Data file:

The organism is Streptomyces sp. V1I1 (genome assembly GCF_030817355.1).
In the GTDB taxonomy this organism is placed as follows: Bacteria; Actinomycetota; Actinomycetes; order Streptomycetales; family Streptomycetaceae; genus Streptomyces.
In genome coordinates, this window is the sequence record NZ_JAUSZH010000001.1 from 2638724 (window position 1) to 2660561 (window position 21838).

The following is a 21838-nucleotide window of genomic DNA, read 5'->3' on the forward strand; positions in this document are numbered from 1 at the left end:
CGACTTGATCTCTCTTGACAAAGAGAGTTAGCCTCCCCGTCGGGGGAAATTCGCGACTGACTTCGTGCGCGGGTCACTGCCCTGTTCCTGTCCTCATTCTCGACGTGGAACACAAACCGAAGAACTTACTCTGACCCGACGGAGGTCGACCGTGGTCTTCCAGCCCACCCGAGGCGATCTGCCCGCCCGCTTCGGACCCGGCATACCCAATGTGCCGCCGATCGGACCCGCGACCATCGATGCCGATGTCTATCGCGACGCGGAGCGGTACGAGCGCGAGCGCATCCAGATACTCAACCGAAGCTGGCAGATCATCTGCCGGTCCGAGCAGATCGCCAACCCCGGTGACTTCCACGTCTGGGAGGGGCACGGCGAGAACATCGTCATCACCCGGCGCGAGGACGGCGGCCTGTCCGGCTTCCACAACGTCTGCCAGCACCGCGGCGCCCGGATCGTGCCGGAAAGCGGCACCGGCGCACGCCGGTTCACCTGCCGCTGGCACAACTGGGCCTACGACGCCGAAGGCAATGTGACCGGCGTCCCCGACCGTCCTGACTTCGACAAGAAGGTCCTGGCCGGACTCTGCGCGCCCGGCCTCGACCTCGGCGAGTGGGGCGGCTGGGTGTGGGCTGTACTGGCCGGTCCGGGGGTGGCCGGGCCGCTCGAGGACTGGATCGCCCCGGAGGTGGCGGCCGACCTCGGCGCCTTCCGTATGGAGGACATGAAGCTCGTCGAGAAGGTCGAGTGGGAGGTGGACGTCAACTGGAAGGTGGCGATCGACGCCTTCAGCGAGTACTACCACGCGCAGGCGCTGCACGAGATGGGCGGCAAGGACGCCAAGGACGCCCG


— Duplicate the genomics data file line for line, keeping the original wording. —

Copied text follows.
The organism is Streptomyces sp. V1I1 (genome assembly GCF_030817355.1).
In the GTDB taxonomy this organism is placed as follows: Bacteria; Actinomycetota; Actinomycetes; order Streptomycetales; family Streptomycetaceae; genus Streptomyces.
In genome coordinates, this window is the sequence record NZ_JAUSZH010000001.1 from 2638724 (window position 1) to 2660561 (window position 21838).

The following is a 21838-nucleotide window of genomic DNA, read 5'->3' on the forward strand; positions in this document are numbered from 1 at the left end:
CGACTTGATCTCTCTTGACAAAGAGAGTTAGCCTCCCCGTCGGGGGAAATTCGCGACTGACTTCGTGCGCGGGTCACTGCCCTGTTCCTGTCCTCATTCTCGACGTGGAACACAAACCGAAGAACTTACTCTGACCCGACGGAGGTCGACCGTGGTCTTCCAGCCCACCCGAGGCGATCTGCCCGCCCGCTTCGGACCCGGCATACCCAATGTGCCGCCGATCGGACCCGCGACCATCGATGCCGATGTCTATCGCGACGCGGAGCGGTACGAGCGCGAGCGCATCCAGATACTCAACCGAAGCTGGCAGATCATCTGCCGGTCCGAGCAGATCGCCAACCCCGGTGACTTCCACGTCTGGGAGGGGCACGGCGAGAACATCGTCATCACCCGGCGCGAGGACGGCGGCCTGTCCGGCTTCCACAACGTCTGCCAGCACCGCGGCGCCCGGATCGTGCCGGAAAGCGGCACCGGCGCACGCCGGTTCACCTGCCGCTGGCACAACTGGGCCTACGACGCCGAAGGCAATGTGACCGGCGTCCCCGACCGTCCTGACTTCGACAAGAAGGTCCTGGCCGGACTCTGCGCGCCCGGCCTCGACCTCGGCGAGTGGGGCGGCTGGGTGTGGGCTGTACTGGCCGGTCCGGGGGTGGCCGGGCCGCTCGAGGACTGGATCGCCCCGGAGGTGGCGGCCGACCTCGGCGCCTTCCGTATGGAGGACATGAAGCTCGTCGAGAAGGTCGAGTGGGAGGTGGACGTCAACTGGAAGGTGGCGATCGACGCCTTCAGCGAGTACTACCACGCGCAGGCGCTGCACGAGATGGGCGGCAAGGACGCCAAGGACGCCCG